Twenty-six socially anxious and 24 low-anxious female undergraduate students were observed in brief unstructured and structured hetero-social interactions with a confederate. The unstructured interaction was a naturalistic interaction in which participants were observed surreptitiously. The structured interaction was a role-play in which participants were instructed to try and get to know as much as possible about their partner. Videotapes of the interactions were subsequently rated on subjective and objective measures of social skill. The results showed that high socially anxious females performed somewhat worse than low socially anxious females in both situations. However, this difference was far larger in the unstructured social situation and was relatively small in the structured social situation. It appears that socially anxious females do perform more poorly in social interactions than do low-anxious females, but a large component of this poor performance may be a result of avoidance rather than a lack of ability.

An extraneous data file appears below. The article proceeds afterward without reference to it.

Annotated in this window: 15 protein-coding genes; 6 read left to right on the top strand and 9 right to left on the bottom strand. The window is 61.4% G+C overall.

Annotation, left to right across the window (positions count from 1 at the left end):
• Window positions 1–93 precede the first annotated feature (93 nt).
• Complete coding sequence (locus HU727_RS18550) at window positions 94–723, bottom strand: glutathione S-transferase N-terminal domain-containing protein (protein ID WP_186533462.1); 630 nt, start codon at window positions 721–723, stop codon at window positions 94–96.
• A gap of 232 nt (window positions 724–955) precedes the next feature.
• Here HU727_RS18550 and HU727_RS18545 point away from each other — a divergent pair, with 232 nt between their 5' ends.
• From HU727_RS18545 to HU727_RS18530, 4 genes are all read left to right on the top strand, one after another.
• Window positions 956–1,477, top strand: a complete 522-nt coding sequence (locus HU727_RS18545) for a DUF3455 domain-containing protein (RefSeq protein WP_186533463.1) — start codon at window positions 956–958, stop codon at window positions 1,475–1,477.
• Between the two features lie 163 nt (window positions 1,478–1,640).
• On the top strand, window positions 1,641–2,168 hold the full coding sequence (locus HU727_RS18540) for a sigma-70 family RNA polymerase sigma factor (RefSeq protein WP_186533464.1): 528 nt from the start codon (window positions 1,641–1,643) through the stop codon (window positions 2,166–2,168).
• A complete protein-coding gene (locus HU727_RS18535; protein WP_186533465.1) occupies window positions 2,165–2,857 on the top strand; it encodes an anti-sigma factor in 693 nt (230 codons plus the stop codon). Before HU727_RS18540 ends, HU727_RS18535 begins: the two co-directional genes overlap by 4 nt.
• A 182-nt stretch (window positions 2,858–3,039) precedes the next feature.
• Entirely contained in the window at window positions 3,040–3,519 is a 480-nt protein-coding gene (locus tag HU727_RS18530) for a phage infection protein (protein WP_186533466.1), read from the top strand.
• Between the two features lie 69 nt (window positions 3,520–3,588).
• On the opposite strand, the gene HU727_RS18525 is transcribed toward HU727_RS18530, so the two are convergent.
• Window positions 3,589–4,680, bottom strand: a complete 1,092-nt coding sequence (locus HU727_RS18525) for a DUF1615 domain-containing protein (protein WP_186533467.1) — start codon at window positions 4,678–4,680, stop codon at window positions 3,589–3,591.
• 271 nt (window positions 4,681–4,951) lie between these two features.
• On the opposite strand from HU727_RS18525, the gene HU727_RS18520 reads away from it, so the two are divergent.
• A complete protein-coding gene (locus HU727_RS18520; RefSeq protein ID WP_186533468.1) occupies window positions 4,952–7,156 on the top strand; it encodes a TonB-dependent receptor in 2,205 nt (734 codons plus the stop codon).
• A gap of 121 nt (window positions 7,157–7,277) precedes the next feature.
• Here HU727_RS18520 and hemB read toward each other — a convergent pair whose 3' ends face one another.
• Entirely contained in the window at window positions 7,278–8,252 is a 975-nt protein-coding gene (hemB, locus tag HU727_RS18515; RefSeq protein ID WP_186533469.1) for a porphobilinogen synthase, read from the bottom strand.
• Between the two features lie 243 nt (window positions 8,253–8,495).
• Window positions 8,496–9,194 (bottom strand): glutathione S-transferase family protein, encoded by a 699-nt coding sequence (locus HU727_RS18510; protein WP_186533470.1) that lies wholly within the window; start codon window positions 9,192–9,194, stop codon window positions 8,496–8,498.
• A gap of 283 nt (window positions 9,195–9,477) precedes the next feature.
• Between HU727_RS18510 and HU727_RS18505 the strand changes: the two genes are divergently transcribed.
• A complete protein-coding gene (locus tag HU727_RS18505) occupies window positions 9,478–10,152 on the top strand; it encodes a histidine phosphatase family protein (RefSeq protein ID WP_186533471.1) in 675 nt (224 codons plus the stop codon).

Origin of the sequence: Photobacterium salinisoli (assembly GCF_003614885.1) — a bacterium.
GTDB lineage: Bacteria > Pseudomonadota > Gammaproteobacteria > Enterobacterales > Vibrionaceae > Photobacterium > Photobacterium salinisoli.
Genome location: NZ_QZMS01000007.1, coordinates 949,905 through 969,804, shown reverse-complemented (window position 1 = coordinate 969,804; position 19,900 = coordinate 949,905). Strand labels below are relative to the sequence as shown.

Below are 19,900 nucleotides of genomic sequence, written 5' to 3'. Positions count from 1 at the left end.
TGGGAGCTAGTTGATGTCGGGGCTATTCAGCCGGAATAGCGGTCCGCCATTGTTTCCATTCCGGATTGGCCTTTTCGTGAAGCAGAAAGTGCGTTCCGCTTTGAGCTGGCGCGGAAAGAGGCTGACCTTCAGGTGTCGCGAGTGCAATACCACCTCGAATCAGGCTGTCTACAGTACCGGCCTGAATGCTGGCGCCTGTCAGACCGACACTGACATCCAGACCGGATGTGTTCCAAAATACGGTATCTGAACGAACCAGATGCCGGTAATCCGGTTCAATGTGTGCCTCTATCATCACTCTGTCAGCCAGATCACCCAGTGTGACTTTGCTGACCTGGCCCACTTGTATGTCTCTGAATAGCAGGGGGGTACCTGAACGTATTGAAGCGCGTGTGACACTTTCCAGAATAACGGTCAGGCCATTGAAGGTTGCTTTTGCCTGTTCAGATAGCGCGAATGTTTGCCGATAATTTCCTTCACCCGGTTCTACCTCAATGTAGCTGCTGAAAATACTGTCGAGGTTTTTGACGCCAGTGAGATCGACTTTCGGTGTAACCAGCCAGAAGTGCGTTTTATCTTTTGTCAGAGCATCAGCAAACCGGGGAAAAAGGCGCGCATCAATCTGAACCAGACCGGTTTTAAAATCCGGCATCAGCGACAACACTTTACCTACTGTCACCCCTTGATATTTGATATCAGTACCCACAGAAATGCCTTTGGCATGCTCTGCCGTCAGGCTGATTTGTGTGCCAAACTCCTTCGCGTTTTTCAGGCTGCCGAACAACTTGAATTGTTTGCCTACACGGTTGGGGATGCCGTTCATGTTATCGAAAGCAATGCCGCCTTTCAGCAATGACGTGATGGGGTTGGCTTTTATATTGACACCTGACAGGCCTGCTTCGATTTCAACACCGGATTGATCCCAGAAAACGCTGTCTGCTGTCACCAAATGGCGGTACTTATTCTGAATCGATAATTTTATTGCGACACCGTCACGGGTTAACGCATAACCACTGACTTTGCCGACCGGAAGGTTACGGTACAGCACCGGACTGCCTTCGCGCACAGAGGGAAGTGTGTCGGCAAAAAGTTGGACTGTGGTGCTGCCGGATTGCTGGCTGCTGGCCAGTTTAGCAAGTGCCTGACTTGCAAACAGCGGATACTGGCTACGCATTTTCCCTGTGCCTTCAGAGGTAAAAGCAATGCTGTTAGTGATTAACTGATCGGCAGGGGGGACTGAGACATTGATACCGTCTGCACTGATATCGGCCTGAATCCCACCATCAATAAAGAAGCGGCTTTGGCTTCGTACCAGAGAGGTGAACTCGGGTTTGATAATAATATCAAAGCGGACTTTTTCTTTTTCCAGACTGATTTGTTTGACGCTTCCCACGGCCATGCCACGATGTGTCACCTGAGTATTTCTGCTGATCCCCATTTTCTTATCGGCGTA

|Number of pages||12|
|Journal||Journal of Behavior Therapy and Experimental Psychiatry|
|Publication status||Published - Jun 2002|
- social anxiety
- social skills
- public speaking